By 2013 Fellow Caitlin Huey-Burns
On Sunday morning, four JAWS members talked with the membership in a spirited discussion led by Katherine Lanpher.
Peggy Simpson: I never had a menial job, a woman’s job. I edited a weekly paper. Became an AP/UPI stringer. A year and a half later, I went to the AP. I asked my editor about getting into management one day. He said, you’re a terrific reporter, you’re going to be a great Washington reporter. But women in management: not possible. Because to get a job like mine, selling AP service, to get them to say yes to buy, you have to drink them under the table. We know how to do that, but we couldn’t send the women out to do that. The wives would protest. These were intangible barriers, and part of what became my deposition in class action lawsuit. It reflected the views of the AP.
Lynn Povich: We were the first women in the media to sue. Women were only hired as fact checkers. Functions were segregated by gender. In 1969 we didn’t know it was illegal.
Newsweek wanted to do a cover story on women’s movement, but they had no women to write it. They got a freelancer. After the story came out, 46 of us announced our lawsuit.
Most of the women on the frontlines of these lawsuits did not benefit from the lawsuits. Betsy Wade said, “we knew we were doing a brave thing, but for the next generation.”
Dori Maynard: My father was an early feminist. He raised me not to cook, clean or type. I think we’re at a point where we can really talk about how we work across race and gender that includes everybody. While there is a gender issues, there are race issues too. Looking forward, having a feminist movement that is inclusive of everybody.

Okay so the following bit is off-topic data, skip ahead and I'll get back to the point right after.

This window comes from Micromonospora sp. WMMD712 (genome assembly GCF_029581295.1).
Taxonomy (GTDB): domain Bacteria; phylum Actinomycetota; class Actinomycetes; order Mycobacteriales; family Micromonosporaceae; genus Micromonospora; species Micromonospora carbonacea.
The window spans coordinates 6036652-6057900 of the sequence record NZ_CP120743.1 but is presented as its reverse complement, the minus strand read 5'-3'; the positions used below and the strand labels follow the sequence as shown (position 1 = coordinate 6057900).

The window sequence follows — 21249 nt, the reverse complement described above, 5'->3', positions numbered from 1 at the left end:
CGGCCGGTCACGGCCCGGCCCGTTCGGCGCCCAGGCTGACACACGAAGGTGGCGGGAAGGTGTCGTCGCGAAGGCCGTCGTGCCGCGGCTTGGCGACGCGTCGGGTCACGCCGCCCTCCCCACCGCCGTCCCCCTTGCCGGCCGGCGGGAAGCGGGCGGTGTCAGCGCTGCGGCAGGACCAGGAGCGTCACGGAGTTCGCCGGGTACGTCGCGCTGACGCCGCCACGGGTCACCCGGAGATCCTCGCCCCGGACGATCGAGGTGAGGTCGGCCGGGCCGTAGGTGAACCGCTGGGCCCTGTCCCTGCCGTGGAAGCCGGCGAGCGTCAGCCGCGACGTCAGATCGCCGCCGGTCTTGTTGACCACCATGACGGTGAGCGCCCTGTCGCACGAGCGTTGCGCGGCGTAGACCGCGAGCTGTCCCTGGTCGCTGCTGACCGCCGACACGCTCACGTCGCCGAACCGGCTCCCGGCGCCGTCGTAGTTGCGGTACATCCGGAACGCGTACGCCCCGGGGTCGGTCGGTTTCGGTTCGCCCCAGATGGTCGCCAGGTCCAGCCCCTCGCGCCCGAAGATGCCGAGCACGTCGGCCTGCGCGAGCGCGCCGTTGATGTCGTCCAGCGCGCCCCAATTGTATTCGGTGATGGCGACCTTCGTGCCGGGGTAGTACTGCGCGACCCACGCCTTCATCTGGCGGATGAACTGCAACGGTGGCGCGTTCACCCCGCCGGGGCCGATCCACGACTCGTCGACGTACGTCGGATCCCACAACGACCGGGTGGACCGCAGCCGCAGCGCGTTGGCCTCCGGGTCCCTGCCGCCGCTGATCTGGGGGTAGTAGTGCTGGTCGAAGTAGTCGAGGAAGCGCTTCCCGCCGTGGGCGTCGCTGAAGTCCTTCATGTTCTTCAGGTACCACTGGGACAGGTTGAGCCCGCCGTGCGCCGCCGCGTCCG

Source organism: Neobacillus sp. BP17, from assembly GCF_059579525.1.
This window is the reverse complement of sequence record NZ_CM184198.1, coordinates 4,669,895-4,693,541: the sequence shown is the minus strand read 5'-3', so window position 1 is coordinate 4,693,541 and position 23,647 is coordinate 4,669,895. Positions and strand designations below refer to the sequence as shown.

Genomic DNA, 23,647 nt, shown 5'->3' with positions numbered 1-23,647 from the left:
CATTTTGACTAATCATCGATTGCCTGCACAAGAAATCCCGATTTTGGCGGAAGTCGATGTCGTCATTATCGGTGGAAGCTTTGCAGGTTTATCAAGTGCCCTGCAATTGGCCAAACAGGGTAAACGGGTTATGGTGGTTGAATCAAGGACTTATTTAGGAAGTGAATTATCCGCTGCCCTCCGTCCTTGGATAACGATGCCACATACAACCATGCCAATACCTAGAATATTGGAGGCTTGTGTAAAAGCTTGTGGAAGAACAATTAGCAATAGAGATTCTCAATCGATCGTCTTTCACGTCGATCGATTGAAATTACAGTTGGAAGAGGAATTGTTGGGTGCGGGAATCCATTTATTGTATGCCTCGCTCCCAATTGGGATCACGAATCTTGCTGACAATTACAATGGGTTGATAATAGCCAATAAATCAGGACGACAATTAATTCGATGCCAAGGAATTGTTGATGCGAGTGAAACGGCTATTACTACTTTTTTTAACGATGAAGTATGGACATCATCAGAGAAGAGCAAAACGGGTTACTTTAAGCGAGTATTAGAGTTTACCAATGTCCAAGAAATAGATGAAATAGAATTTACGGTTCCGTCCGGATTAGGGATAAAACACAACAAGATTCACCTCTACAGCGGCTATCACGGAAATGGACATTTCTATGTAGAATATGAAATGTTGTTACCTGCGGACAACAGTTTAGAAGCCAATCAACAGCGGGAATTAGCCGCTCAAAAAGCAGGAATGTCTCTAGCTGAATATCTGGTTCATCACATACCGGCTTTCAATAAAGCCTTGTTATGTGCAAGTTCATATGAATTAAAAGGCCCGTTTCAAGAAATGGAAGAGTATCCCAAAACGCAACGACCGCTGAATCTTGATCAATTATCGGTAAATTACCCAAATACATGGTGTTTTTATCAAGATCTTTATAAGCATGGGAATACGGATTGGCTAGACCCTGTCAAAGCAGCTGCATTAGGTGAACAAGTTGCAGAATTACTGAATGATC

Jennifer Mattson: When I started in ‘96 at CNN international, it never occurred to me that I couldn’t do that. I benefited from the women who came before me. TV in some ways is a great equalizer. An open plan, interacting, a different hierarchy. I put my head down and worked my way up quickly. There were plenty of women in the newsroom. I wasn’t aware of this issue of management. I was seeing a lot of women in the newsroom. I knew the opportunity was there as long as I worked my ass off.
Women in the news: 24 percent of news subjects are female. Op-Ed: 80 percent of bylines are white men, according to the Global Media Monitoring Project.
Why is it still so bad? We’ve had lawsuits!
Povich: They’re run as old boys clubs. The kind of discrimination is subtle. If men are only talking to other men, their networks are small. Trying to break through this old boys thing. In Merryl Lynch, one of the remedies was men have to share their contacts.
Mattson: As a producer, it was making sure it was a woman on the booking list.
Simpson: It’s about grooming people.
Video courtesy of Susan Hogan